An 'Aroma and Phyto-Pharmaceutical Mission' has been launched to boost cultivation of aromatic crops like lavender, rosemary and lemon grass and medicinal plants like ashwagandha and satavar, keeping in view plight of farmers involved in traditional agriculture and their flight from rural areas due to climate change.
Under the mission by the Central Institute of Medicinal and Aromatic Plants, cultivation of these crops will be promoted especially in unproductive, marginal waste lands including those affected by water scarcity, drought, salinity or flood in Uttar Pradesh, Uttarakhand, J&K, AP, HP, MP, Odisha, Rajasthan, Gujarat, Karnataka, Chhattisgarh, Tamil Nadu, Maharashtra and North Eastern states.
The purpose is to boost cultivation and value-addition of medicinal and aromatic plants for supply to industries related to aroma business and to the traditional system of Indian medicine, Director CSIR-Central Institute of Medicinal and Aromatic Plants (CSIR-CIMAP), Lucknow, Prof A K Tripathi, said here.
Tripathi, who has been designated as Mission Director by DG, CSIR, said several CSIR institutes including CIMAP, CDRI, NBRI and IITR from Lucknow, IIIM, Jammu, IHBT, Palampur, URDIP, Pune, and NEIST, Jorhat will join hands to develop and popularise technologies for cultivation, processing, value-addition, product development and marketing of medicinal and aromatic plants.
Under the Aroma Mission various economically important aromatic crops including mint, vetiver, lemon grass, palmarosa, ocimum, patchouli, lavender, rosemary, tagetes, Jammu monarda and valerian will be taken up.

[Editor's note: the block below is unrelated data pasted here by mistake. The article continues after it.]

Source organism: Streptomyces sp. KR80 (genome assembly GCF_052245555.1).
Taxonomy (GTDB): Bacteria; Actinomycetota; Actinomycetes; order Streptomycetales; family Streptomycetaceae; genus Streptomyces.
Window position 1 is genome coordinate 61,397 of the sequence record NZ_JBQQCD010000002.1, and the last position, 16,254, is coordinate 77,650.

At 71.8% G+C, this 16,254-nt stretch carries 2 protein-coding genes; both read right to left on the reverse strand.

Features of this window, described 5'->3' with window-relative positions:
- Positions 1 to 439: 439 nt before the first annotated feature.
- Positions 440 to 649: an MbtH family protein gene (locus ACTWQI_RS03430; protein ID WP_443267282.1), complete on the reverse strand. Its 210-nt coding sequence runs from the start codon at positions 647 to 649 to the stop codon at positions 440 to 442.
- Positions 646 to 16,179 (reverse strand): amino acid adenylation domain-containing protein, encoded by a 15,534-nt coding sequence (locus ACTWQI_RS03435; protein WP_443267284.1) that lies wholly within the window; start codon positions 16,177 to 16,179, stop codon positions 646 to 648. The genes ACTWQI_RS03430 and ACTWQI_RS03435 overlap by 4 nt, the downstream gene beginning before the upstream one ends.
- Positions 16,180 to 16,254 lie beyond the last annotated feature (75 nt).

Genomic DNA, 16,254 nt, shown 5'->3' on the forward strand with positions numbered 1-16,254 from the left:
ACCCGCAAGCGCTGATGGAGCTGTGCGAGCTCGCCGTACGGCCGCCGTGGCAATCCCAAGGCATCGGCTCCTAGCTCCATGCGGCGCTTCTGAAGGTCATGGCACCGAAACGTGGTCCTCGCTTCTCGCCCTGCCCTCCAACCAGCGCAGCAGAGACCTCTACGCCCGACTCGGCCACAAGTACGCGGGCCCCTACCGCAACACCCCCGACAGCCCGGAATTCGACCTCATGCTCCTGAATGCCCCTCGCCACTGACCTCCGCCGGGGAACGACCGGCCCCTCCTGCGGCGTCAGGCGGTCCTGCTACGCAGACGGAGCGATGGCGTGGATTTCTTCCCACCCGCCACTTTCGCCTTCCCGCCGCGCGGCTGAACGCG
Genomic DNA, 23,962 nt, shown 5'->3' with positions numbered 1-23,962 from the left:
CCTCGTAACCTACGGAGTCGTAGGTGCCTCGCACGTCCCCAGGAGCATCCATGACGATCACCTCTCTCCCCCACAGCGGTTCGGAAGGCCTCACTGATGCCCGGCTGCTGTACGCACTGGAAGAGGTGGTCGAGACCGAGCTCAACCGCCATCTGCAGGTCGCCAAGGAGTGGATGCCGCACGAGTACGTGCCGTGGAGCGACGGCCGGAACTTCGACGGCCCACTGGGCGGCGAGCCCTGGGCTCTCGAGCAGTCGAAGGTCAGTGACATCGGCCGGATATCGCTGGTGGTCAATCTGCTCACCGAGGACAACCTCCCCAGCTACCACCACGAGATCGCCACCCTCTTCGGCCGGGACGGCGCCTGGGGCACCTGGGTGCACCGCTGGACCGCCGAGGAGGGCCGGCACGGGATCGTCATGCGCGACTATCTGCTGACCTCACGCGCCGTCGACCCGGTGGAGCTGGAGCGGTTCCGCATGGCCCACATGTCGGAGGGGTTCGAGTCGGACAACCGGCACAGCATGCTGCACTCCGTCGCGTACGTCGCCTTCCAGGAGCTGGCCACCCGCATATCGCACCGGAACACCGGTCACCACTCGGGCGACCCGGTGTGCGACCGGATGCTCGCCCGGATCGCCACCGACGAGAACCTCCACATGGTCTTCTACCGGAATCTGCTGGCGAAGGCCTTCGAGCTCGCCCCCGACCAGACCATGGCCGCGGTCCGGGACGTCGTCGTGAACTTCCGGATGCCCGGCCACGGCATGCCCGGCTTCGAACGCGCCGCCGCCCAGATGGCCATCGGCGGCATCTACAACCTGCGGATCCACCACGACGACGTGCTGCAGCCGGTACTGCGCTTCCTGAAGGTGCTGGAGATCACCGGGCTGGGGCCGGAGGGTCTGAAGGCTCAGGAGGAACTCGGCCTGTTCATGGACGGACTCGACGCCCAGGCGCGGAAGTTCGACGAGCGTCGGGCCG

Similarly, Phyto-Pharmaceutical Mission will target several economically important medicinal plants including kalmegh, ashwagandha, satavar, senna, silybum, curcuma and swertia, he said.
On the likely outcomes in the next two years, Tripathi was hopeful that a minimum of 6000 hectares of additional area would be brought under cultivation of various aromatic and medicinal crops generating employment among rural youth, and creating trained and skilled manpower leading to an estimated income enhancement of farmers in the range of Rs 25,000 to 75,000 per hectare depending upon the crop they would grow.
Dwelling upon strategies being formulated for the launch
of the mission, Tripathi said discussions were on with various stakeholders including industries to finalise the list of medicinal and aromatic plants and the areas where their cultivation would be promoted.
An interactive meet with some leading aroma industries was organised recently at CSIR-CIMAP on the occasion of National Technology Day in which the participants unequivocally lauded the efforts of CSIR for setting up of the Mission to promote agri-entrepreneurship in medicinal and aromatic plants owing to its increasing global demand.
Tripathi said the mission would enhance participative and participatory R&D leading to the development of desired technology, product and services and would enable commercialisation and deployment of the same.
The activities will be pursued in a synergistic mode with the organisation in public and private set ups, said Anil Kumar Singh, Consultant, Technology & Business Development CSIR-Central Institute of Medicinal and Aromatic Plants (CSIR-CIMAP).